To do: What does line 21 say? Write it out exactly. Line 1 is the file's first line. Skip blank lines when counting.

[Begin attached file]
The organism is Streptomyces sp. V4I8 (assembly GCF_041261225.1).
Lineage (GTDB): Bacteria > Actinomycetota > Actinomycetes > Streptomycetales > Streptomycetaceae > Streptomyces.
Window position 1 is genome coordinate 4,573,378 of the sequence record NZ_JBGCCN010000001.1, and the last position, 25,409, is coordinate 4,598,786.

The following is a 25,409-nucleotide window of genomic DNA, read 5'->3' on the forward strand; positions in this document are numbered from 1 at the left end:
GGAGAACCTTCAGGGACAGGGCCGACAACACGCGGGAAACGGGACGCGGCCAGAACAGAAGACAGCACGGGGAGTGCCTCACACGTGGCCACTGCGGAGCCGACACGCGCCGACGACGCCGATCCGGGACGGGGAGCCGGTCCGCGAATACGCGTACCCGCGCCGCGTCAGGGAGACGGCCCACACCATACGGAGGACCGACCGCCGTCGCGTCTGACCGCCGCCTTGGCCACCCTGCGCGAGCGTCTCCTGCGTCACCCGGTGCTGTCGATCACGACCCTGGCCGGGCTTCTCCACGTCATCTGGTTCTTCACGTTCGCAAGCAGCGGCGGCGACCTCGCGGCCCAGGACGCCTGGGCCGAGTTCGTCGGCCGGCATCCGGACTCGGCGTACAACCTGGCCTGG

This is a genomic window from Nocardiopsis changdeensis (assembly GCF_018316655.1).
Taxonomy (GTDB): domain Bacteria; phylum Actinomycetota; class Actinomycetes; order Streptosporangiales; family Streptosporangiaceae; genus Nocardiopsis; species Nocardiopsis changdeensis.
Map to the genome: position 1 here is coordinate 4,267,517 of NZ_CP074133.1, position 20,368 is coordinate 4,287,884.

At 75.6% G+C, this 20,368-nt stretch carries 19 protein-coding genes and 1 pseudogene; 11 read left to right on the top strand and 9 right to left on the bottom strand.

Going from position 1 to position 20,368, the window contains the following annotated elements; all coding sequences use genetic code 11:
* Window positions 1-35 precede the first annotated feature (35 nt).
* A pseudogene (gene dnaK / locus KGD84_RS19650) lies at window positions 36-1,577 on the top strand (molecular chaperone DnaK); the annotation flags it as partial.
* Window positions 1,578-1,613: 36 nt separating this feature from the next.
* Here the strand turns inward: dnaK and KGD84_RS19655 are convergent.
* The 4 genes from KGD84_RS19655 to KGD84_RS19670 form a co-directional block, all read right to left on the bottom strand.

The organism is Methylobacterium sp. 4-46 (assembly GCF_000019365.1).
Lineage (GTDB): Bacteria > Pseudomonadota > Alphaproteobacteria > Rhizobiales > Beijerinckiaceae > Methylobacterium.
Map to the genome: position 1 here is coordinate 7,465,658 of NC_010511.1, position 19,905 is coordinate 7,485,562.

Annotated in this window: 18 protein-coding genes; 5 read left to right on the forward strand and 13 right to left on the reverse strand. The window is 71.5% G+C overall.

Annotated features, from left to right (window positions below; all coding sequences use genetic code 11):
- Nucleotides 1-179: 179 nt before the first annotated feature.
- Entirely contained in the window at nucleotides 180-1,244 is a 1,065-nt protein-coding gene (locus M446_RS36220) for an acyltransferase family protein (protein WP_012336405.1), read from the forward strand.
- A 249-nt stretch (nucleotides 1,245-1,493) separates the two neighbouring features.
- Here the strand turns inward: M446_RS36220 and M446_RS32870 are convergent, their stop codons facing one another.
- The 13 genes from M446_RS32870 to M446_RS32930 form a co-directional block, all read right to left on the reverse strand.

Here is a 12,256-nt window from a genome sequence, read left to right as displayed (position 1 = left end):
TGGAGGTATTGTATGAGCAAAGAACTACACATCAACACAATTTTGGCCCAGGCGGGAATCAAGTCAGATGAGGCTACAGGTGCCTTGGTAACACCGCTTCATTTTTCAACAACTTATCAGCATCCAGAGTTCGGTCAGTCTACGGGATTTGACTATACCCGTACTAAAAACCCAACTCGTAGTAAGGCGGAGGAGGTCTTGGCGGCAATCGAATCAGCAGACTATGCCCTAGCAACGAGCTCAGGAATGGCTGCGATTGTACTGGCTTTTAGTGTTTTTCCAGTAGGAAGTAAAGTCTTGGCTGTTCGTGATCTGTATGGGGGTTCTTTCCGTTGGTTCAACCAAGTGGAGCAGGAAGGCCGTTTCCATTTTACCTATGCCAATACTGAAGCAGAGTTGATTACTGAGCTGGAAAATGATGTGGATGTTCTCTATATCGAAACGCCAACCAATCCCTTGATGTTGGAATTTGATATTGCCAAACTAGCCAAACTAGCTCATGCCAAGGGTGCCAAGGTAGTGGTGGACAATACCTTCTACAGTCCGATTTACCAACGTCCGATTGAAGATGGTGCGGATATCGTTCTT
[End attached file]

- Nucleotides 1-179: 179 nt before the first annotated feature.